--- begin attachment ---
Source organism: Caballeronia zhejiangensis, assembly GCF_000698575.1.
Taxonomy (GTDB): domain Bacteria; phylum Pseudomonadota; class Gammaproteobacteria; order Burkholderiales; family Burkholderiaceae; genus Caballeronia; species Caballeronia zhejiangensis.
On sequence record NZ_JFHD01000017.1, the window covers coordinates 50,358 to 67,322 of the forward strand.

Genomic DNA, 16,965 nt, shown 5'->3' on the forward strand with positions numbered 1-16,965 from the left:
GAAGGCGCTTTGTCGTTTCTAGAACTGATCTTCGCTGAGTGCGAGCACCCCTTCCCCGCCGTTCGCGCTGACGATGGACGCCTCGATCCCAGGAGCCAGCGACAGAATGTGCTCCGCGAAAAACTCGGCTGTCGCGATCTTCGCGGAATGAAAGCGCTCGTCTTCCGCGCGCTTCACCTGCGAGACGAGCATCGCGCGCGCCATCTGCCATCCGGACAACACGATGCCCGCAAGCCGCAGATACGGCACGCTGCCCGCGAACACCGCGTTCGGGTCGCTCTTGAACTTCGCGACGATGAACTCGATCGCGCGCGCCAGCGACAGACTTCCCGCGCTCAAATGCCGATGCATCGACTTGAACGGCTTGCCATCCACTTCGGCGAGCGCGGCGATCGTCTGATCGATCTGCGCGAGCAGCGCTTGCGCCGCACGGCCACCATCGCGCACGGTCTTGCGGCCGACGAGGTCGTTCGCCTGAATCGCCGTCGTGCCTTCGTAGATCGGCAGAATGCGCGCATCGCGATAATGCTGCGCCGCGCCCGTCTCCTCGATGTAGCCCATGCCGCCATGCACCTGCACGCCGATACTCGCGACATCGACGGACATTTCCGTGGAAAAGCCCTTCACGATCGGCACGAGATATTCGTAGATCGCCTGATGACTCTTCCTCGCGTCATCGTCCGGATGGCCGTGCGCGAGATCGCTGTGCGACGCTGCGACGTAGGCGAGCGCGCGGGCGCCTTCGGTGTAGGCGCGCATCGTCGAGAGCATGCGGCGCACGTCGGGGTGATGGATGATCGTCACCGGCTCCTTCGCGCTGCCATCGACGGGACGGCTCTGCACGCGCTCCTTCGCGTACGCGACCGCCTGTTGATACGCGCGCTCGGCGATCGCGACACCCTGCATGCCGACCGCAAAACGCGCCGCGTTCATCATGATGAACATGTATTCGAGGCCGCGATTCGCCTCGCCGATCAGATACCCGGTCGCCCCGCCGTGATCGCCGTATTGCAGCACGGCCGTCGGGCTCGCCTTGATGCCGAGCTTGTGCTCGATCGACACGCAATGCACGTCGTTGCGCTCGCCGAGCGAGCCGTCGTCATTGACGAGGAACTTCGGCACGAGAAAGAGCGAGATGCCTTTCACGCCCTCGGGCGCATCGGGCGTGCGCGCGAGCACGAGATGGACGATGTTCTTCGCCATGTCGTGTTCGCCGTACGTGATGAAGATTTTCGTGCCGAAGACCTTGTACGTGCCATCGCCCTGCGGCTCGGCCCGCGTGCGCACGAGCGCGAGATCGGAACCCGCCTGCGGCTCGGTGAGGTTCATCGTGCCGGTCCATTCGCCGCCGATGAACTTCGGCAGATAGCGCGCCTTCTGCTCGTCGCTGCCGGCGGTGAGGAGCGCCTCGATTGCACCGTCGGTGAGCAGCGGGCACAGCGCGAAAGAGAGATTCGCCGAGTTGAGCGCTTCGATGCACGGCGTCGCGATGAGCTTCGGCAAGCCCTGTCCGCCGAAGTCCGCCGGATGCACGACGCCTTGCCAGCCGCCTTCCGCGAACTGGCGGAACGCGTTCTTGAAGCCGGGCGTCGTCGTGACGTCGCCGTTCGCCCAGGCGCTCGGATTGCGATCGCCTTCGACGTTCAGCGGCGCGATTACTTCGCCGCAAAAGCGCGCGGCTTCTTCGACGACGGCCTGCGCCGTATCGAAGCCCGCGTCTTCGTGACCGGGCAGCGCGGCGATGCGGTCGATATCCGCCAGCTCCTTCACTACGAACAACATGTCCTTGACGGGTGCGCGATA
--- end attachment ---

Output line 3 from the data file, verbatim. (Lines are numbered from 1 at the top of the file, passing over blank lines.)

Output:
On sequence record NZ_JFHD01000017.1, the window covers coordinates 50,358 to 67,322 of the forward strand.